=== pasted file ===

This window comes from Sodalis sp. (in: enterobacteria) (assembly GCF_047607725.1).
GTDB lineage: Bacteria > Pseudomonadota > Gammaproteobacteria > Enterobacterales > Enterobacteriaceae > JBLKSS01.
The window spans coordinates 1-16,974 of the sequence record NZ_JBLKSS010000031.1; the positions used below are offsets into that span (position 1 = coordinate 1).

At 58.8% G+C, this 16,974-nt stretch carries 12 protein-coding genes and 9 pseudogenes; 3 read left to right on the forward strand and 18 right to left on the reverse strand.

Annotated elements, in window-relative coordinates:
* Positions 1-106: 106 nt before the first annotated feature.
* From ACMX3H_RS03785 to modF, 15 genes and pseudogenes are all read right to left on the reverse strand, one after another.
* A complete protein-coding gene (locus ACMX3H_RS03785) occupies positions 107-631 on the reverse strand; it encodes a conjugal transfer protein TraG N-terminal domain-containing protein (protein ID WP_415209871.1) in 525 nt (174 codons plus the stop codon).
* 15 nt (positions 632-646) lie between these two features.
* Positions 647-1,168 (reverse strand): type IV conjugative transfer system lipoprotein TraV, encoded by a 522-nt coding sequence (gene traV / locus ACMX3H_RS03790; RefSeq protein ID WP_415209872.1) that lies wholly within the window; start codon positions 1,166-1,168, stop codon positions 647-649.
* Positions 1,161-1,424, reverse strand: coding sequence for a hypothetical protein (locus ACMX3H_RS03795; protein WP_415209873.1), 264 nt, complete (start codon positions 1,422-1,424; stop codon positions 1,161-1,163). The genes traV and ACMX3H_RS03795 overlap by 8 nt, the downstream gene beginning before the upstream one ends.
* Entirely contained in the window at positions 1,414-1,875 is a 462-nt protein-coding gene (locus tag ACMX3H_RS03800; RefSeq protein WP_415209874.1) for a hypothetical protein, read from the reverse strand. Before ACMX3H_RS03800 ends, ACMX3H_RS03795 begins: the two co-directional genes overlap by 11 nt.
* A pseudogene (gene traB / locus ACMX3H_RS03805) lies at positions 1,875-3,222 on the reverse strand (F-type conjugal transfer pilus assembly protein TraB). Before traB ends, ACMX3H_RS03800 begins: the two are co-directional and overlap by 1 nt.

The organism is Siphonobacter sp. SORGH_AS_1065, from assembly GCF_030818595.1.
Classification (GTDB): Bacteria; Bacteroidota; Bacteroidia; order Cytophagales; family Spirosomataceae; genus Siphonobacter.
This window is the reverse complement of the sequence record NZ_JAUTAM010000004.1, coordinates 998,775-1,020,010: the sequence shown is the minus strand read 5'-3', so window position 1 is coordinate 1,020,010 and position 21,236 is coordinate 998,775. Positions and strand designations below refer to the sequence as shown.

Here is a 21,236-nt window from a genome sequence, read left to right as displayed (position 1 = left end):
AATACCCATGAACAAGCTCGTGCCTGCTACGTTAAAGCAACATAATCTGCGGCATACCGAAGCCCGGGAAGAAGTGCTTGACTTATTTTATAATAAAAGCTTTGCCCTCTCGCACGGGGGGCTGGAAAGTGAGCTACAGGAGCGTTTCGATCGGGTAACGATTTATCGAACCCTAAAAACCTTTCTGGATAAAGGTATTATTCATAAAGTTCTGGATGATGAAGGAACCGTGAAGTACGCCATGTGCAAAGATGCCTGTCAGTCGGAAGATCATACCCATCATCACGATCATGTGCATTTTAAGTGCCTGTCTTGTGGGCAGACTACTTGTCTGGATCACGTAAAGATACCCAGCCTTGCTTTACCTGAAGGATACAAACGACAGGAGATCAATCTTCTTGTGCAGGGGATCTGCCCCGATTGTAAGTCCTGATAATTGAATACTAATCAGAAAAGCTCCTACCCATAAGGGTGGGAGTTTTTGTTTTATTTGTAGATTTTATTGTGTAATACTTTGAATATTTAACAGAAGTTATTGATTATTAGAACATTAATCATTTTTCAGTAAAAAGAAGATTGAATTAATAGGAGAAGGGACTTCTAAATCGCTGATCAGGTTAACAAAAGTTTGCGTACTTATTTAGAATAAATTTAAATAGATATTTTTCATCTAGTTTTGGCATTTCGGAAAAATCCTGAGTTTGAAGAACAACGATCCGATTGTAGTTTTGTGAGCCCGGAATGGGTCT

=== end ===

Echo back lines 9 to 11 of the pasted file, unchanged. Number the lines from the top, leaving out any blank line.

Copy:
* 15 nt (positions 632-646) lie between these two features.
* Positions 647-1,168 (reverse strand): type IV conjugative transfer system lipoprotein TraV, encoded by a 522-nt coding sequence (gene traV / locus ACMX3H_RS03790; RefSeq protein ID WP_415209872.1) that lies wholly within the window; start codon positions 1,166-1,168, stop codon positions 647-649.
* Positions 1,161-1,424, reverse strand: coding sequence for a hypothetical protein (locus ACMX3H_RS03795; protein WP_415209873.1), 264 nt, complete (start codon positions 1,422-1,424; stop codon positions 1,161-1,163). The genes traV and ACMX3H_RS03795 overlap by 8 nt, the downstream gene beginning before the upstream one ends.